Caffeinated Bitstream

Bits, bytes, and words.

HTC EVO and background network activity

HTC EVO, shown with the optional extended-life battery. Earlier this year, I ditched my antiquated Treo 755p for the new hotness in mobile phones—the HTC EVO, an Android phone available from Sprint. Unlike my previous phone, which would last a full week in standby without recharging, the EVO gulps battery like there's no tomorrow. In fact, the limited battery life has been the primary complaint about the phone.

VFD Clock

I decided I needed a clock in my living room, and remembered I had this Matrix Orbital VFD2041 vacuum fluorescent display in my junk box, so I whipped up a few lines of C code to make it show the current time. The VFD connects to my home theater PC via its RS-232 interface and a USB RS-232 dongle. Here's the source: vfdclock.tar.gz

Multimedia and bandwidth

Back in the 1990's, I predicted that all data-oriented utilities — telephone, television, radio, etc. — would eventually become Internet services. Today, the world is rapidly approaching this ideal as people ditch their POTS telephone lines for VoIP and their cable television subscriptions for streaming video. This disruptive technology has created tension in the industry as old-school telecommunications companies cling to their non-Internet services out of fear of their infrastructure turning into “dumb pipes,” while other companies are lining up to provide services over the Internet.

Firefox Selection Applet

After writing the script to help open links in the correct Firefox instance, I decided that it would be really nifty to develop a simple GNOME Panel applet to manage browser instances. (Again, not browser windows, but browser instances—completely separate Firefox processes running with distinct profiles and settings.) When you click on the applet's icon, a menu is presented which lists the running browser windows and their associated profiles, as well as profiles which are not currently running.

Opening links in the correct Firefox instance

I'm often running multiple instances of Firefox on my desktop. Not just multiple windows, but multiple instances, with each associated with a different Firefox profile. I do this so I can have one instance running with the default profile for normal web use, and another completely separate instance running in an alternate profile loaded with development tools such as Firebug. This way, I can use different settings for certain development work, and if the development tools go haywire and interfere with the browser, they don't affect the Firefox instance I use for "

Lowercase hexadecimal hack for GNU bc

I frequently use the command-line GNU bc calculator to do quick arithmetic while debugging C programs. An ongoing annoyance is bc's insistence that the hexadecimal digits A-F must be entered in uppercase. Other software, such as GDB and printf("%p",...), output lowercase hexadecimal digits, which keeps me from cutting and pasting the values into bc. Manually typing the values can be a big time sink when I need to perform a lot of calculations.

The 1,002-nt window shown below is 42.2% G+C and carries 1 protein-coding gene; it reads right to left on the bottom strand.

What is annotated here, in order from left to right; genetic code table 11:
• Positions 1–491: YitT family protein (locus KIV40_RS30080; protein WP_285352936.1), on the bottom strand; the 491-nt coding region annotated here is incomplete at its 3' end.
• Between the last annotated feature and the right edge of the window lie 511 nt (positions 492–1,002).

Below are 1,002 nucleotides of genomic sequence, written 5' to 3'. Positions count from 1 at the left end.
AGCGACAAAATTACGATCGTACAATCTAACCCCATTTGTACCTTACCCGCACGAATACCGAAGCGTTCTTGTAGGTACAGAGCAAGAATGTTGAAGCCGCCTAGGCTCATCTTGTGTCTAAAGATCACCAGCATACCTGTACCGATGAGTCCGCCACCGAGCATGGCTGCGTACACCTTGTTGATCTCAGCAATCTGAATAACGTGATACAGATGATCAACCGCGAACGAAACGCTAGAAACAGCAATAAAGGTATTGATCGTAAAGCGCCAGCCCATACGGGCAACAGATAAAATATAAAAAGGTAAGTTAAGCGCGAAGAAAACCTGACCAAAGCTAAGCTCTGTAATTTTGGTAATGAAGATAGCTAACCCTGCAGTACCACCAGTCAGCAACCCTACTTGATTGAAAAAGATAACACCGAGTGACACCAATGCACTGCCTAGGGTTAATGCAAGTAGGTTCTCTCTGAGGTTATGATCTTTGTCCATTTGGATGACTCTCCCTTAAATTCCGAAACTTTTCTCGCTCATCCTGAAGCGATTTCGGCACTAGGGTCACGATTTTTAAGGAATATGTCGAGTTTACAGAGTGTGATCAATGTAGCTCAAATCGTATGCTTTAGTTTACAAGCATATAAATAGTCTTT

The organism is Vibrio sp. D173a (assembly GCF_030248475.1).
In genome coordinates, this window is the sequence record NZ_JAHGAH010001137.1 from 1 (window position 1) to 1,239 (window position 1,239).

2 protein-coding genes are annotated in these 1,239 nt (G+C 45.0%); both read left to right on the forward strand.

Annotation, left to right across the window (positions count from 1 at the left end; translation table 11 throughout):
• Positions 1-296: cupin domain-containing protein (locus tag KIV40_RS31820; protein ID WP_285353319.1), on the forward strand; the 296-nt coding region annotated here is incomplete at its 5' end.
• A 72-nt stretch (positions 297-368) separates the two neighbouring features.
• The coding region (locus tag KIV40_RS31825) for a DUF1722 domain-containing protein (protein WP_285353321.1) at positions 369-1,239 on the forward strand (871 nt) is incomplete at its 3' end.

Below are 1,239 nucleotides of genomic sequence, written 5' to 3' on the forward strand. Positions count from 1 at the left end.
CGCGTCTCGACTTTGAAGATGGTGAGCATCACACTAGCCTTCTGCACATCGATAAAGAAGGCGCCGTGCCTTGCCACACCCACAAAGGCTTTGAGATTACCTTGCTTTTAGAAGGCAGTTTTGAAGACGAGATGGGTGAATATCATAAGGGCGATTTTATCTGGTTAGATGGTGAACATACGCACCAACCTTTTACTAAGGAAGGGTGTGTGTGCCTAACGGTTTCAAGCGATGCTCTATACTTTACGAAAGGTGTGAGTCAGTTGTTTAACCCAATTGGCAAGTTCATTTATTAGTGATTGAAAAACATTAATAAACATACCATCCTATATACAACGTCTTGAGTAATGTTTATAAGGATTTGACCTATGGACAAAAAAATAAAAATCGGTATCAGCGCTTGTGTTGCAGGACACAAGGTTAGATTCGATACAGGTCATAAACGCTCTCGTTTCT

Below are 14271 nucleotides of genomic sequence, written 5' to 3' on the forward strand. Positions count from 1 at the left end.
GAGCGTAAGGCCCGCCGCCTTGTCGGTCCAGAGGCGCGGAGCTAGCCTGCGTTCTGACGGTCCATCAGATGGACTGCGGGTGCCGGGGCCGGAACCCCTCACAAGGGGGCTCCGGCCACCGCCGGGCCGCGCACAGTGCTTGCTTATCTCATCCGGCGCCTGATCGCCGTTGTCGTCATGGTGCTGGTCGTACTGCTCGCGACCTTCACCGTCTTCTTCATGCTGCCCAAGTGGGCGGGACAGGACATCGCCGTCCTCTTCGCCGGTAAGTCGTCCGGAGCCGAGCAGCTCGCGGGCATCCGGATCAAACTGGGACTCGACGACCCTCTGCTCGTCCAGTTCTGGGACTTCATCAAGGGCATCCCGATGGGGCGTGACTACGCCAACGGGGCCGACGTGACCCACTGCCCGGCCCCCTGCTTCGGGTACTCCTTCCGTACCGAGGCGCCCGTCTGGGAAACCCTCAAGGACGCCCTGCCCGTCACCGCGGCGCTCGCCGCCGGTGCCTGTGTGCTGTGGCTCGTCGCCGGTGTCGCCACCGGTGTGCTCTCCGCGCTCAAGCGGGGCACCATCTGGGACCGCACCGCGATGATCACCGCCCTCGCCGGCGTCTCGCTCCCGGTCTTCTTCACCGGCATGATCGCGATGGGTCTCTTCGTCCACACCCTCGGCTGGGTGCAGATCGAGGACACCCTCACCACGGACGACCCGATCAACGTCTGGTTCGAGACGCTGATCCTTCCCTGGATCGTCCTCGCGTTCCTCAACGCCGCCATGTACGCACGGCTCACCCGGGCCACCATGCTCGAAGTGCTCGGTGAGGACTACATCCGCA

Forcing GNOME Terminal to use ugly fonts

I decided to try using GNOME Terminal with ugly fonts — that is, bitmap fonts which are not anti-aliased. The goal of this experiment was to improve terminal performance when scrolling large amounts of information in a big window. At the end of the day, the performance was not improved in my case. (I have my monitor rotated 90° for a portrait display, and I think my use of rotation may be a bottleneck for my graphics throughput.

GNOME Terminal friendly clipboard patch

The presence of multiple "clipboard" selection buffers in the X Window System has long been a source of irritation with me, and I frequently end up pasting the wrong thing. A few years ago, I hacked the xterm terminal emulator program to always copy into both buffers, and this solved the problem for me. However, I've been playing around with GNOME Terminal lately, so I recently patched its source code to do something similar.

The Java user experience

A friend of mine wrote an interesting blog post advocating the use of Java for rich internet applications, and expressed frustration with its lack of Web 2.0 mind share. This got me to thinking about how a lack of polish often seems to hold Java back, and I wrote the following comment in response. (I'm reposting it here because, yeah, I'm just that desperate for blog material.) Technically speaking, I think Java could make a killer platform for the sorts of applications you're describing.

The lost art of threaded discussions

While catching up on a mailing list recently, I was reminded yet again of my ongoing annoyance with the structure of online discussions. Many online forums and comment pages show posts one after another, in the order they were posted. This sort of linear structure (or lack of structure) becomes unwieldy for any but the smallest discussions. The author of a post may have introduced a new and interesting angle to the discussion, but you still have to wade through page after page of postings to see if there are any replies specifically directed to his post.